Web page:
Cas­tro makes prom­ises in bid kick­off

He’d recom­mit to Paris cli­mate ac­cord, push for Medi­care for all

The Dallas Morning News - - Front Page - By ROBERT T. GARRETT and GROMER JEFFERS JR. Staff Writ­ers

SAN AN­TO­NIO — Julián Cas­tro, court­ing pro­gres­sives in hopes he can over­take a large field of Democrats, an­nounced Satur­day morn­ing in his home­town that he’s run­ning for pres­i­dent.

Cas­tro promised that if elected he would push for Medi­care for all, uni­ver­sal prekinder­garten in­struc­tion, changes to the cash­bail sys­tem and an end to po­lice vi­o­lence against African­Ameri­ cans.

Call­ing cli­mate change a mor­tal threat to hu­man­ity, Cas­tro said his first pres­i­den­tial ac­tion would be to is­sue an ex­ec­u­tive or­der recom­mit­ting the U.S. to the Paris cli­mate ac­cord, a multi­na­tional ef­fort to re­duce green­house gas emis­sions.

“We’re go­ing to say no to sub­si­diz­ing big oil and say yes to pass­ing a Green New Deal,” he said, re­fer­ring to an eco­nomic stim­u­lus pro­gram that’s mod­eled on for­mer Pres­i­dent Franklin D. Roo­sevelt’s New Deal. It would tackle en­vi­ron­men­tal degra­da­tion and in­come in­equal­ity.

“We can fight cli­mate change and cre­ate great jobs here in Amer­ica,” Cas­tro told more than 1,000 sup­port­ers in his old West Side neigh­bor­hood.

Cas­tro, a for­mer San An­to­nio mayor and Obama ad­min­is­tra­tion Cab­i­net mem­ber, saved per­haps his fiercest rhetoric for a re­buke of Pres­i­dent Don­ald Trump’s im­mi­gra­tion poli­cies.

“Yes, we must have bor­der se­cu­rity,” he said. “But there is a smart and hu­mane way to do it. And there is no way in hell that caging chil­dren is keep­ing us safe. We say no to build­ing a wall and say yes to build­ing com­mu­nity.”

With­out men­tion­ing the shut­down of the fed­eral gov­ern­ment, now the long­est ever, Cas­tro de­nounced Trump’s mo­ti­va­tion for it. He scoffed at Trump’s visit to McAllen last week, an ef­fort to show that a big­ger, longer bar­rier is needed on the U.S.­Mex­ico bor­der to avert what the GOP pres­i­dent calls a hu­man­i­tar­ian and na­tional se­cu­rity cri­sis.

‘Cri­sis of lead­er­ship’

“Well, there is a cri­sis to­day — it’s a cri­sis of lead­er­ship,” Cas­tro said. “Don­ald Trump has failed to up­hold the val­ues of our great na­tion.”

Cas­tro also pledged to up­hold abor­tion rights, fight dis­crim­i­na­tion against gays, raise the min­i­mum wage and “pro­tect the right of work­ers to or­ga­nize in an econ­omy that is quickly chang­ing and leav­ing too many fam­i­lies be­hind.”

As have some of the Demo­cratic Party’s most lib­eral pres­i­den­tial con­tenders, such as Mas­sachusetts Sen. El­iz­abeth War­ren, Cas­tro has en­dorsed free com­mu­nity col­lege — though he didn’t ex­pressly say that Satur­day.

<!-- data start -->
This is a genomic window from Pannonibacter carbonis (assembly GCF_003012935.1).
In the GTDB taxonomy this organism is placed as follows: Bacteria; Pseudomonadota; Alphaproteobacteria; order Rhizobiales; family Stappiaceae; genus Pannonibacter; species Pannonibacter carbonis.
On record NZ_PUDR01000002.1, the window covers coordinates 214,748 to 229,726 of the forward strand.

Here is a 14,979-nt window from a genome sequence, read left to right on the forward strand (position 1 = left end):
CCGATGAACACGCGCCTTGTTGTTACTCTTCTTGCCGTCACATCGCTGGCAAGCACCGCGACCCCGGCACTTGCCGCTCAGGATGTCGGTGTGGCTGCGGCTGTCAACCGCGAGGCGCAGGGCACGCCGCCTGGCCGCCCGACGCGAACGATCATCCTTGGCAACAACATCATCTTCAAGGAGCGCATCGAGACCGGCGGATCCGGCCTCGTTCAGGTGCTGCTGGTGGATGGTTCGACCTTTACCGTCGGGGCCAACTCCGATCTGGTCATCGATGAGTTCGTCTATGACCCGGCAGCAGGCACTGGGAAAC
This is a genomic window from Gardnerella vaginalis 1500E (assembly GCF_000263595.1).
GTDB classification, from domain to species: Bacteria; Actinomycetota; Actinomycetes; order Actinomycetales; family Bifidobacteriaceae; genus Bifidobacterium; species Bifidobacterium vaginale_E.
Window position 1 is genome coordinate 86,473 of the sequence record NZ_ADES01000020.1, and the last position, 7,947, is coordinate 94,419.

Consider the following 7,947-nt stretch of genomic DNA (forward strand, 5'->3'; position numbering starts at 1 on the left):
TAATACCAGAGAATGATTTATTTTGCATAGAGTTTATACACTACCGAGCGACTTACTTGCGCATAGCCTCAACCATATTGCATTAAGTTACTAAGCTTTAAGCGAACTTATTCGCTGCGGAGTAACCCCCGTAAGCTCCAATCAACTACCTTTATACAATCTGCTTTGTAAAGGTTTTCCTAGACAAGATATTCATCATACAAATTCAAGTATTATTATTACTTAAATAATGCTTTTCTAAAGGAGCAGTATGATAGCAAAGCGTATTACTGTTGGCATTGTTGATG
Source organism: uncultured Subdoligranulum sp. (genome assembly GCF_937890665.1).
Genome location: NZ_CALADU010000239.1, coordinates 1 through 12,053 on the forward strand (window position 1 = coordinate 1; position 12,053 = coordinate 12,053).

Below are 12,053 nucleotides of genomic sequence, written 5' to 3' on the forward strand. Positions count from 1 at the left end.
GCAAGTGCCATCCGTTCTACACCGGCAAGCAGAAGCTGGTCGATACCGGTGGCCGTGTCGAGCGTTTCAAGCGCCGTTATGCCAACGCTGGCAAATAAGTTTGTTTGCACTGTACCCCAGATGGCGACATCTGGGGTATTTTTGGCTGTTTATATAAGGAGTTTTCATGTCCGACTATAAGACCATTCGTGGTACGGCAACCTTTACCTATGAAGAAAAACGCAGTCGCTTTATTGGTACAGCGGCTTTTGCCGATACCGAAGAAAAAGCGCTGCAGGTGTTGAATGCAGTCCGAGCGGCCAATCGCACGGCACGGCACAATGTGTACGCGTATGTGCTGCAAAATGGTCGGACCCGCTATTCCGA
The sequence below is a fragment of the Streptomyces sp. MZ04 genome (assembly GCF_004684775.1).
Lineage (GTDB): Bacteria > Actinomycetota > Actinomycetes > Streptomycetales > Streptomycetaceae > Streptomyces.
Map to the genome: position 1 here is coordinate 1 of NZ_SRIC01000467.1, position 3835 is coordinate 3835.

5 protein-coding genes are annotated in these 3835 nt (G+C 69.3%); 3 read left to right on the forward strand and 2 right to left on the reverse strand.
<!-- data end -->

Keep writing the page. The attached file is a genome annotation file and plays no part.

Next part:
“We’ll work to make the first two years of col­lege, a cer­ti­fi­ca­tion pro­gram or an ap­pren­tice­ship ac­ces­si­ble and af­ford­able,” he said, so more young adults can “get a good job with­out drown­ing in debt.”

Cas­tro, for­mer Pres­i­dent Barack Obama’s sec­re­tary of hous­ing and ur­ban de­vel­op­ment dur­ing Obama’s sec­ond term, spoke of soar­ing hous­ing costs as a cri­sis.

“Fam­i­lies are dou­bling up, sleep­ing on the couches of rel­a­tives or even on the streets,” he said. “We will in­vest in hous­ing that’s af­ford­able to the mid­dle class and to the poor.”

If suc­cess­ful, Cas­tro, 44, would be the first His­panic and one of the youngest pres­i­dents ever elected.

Cas­tro ap­peared at Plaza Guadalupe after be­ing in­tro­duced by his mother, Rosie Cas­tro, a ’70s leader of La Raza Unida, the rad­i­cal Texas move­ment that pushed a strong “Chi­cano” iden­tity and pro­moted civil rights for Mex­i­can-Amer­i­cans. Rosie Cas­tro called her son “a son of San An­to­nio,” “a son of Texas” and “a son of the United States.”

“I’m run­ning for pres­i­dent be­cause it’s time for new lead­er­ship. It’s time for new en­ergy,” he said, in English and Span­ish, adding that he wants the U.S. to be the most pros­per­ous, smartest and health­i­est na­tion on earth.

Ear­lier in his speech, he ad­dressed his up­bring­ing on San An­to­nio’s West Side.

“Look around, there are no front­run­ners born here, but I’ve al­ways be­lieved that with big dreams and hard work, any­thing is pos­si­ble,” he said.

Cas­tro’s twin brother, Rep. Joaquin Cas­tro, will serve as the cam­paign chair­man. Maya Ru­pert will be cam­paign man­ager.

Nearly a decade ago, Julián Cas­tro was con­sid­ered a bud­ding star. He gave the keynote ad­dress at Obama’s sec­ond nom­i­nat­ing con­ven­tion. He was men­tioned as a po­ten­tial run­ning mate for Hillary Clin­ton in 2016.